Suburbs Grow in Significance
In 2004 John Kerry met his goals in the battleground states but George Bush still won a narrow victory largely due to bringing in more votes in the exburbs–votes that were missed by the pollsters. While apparently only the GOP understood the significance of the exburbs in 2004, this will not be missed by either party, or the media, in upcoming election. The New York Times reppports that the ‘06 Race Focuses on the Suburbs, Inner and Outer. This time both Democrats and Republicans see prospects for votes:
After years in which Republicans capitalized on rapid growth in outlying areas, Democrats now see an opportunity to make gains in close-in suburbs where changes in the composition of the population are working in their favor. In a dozen or so Congressional districts that are leading battlegrounds in the midterm elections, older, more densely packed suburbs are trending Democratic, helping to offset Republican dominance on the sprawling exurban frontier.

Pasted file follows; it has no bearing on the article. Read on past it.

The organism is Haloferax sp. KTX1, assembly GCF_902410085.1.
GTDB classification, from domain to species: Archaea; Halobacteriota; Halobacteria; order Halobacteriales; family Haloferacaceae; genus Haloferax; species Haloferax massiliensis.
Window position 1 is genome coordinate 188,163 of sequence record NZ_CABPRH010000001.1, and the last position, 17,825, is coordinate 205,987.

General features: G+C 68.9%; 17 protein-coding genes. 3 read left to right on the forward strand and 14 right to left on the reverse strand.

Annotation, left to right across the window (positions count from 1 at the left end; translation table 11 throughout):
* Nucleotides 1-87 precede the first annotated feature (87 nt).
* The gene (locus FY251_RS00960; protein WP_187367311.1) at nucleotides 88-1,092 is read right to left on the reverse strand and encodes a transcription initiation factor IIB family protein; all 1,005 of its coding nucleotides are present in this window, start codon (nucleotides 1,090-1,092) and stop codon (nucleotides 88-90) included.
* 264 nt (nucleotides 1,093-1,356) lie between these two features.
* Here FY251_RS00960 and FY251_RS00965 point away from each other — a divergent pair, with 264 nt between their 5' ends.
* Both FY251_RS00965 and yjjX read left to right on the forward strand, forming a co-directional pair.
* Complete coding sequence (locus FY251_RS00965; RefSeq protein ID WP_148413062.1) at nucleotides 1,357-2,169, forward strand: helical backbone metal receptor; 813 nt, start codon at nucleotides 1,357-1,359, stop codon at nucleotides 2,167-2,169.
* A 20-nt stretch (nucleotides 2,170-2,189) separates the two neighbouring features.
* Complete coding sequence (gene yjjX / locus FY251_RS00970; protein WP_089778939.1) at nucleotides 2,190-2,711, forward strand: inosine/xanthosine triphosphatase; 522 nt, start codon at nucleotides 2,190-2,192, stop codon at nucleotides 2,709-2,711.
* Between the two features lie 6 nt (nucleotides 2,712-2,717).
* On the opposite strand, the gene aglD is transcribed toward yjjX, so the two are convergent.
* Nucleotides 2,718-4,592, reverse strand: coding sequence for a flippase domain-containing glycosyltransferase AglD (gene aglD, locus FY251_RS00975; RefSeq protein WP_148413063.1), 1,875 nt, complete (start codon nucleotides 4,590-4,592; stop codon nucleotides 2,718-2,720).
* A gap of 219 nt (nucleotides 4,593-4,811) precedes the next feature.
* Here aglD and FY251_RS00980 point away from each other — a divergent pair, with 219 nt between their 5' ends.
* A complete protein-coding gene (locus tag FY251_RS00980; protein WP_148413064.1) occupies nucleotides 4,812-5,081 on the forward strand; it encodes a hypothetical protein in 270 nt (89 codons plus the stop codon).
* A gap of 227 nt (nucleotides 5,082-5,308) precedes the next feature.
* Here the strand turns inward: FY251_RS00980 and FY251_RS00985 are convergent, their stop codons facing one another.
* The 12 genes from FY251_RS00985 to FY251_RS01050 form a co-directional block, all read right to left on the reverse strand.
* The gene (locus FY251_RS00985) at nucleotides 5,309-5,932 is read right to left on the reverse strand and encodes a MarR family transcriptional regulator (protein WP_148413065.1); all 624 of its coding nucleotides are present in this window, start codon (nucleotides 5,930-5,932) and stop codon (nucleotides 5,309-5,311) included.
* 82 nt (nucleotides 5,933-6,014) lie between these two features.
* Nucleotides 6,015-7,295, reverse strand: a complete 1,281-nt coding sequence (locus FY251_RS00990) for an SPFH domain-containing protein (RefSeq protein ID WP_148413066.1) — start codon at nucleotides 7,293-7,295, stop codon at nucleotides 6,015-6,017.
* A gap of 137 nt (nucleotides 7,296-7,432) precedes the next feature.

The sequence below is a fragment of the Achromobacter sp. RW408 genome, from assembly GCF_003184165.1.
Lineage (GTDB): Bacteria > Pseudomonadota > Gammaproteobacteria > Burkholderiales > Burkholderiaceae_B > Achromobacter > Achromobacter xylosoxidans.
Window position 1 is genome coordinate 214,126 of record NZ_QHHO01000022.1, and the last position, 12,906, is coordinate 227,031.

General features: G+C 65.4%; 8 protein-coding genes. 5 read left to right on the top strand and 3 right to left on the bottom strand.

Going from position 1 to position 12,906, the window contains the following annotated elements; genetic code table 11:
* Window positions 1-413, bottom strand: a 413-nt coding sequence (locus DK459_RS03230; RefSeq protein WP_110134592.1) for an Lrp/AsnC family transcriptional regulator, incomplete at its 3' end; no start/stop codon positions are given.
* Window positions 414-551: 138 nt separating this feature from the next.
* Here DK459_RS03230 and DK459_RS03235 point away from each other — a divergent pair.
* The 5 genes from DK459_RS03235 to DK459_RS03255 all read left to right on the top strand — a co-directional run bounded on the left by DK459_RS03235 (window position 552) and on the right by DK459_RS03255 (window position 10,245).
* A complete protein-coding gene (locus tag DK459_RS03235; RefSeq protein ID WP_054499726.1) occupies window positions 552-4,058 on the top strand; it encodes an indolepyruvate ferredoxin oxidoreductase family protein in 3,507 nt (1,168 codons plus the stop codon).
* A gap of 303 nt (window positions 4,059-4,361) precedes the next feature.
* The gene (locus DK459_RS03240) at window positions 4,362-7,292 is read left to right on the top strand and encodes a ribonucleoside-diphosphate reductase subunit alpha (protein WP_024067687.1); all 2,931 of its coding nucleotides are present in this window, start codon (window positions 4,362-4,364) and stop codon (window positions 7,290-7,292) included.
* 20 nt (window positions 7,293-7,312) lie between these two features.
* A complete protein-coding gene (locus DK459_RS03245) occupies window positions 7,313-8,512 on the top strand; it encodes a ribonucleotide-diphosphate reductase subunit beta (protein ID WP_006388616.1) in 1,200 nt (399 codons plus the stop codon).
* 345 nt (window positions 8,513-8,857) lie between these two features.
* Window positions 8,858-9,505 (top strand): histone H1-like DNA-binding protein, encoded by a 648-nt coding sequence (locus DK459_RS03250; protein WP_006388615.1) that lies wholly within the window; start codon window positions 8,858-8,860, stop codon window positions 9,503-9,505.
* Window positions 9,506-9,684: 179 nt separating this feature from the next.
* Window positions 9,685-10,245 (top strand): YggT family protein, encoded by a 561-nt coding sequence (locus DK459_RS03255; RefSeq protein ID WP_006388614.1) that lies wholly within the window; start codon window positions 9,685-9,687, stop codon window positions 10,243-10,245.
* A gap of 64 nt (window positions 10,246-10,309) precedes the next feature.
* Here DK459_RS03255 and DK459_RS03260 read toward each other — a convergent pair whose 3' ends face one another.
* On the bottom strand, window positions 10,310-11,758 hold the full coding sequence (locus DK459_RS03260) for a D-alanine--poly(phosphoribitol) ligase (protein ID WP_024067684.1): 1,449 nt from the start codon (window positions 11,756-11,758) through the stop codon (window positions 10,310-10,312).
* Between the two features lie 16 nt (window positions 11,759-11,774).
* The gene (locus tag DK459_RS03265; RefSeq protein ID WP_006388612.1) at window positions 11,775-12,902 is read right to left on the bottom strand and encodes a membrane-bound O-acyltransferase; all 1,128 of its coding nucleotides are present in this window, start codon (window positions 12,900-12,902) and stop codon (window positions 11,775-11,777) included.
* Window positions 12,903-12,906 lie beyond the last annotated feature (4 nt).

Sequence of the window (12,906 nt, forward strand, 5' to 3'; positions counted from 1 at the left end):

To really be competitive in the suburbs means that Democrats also must new constituencies to replace the collapsed New Deal coalition. This includes groups which we’ve discussed before such as the Starbucks Republicans. While the name might not be totally appropriate, many suburbanites may be more receptive to the message of more libertarian Democrats.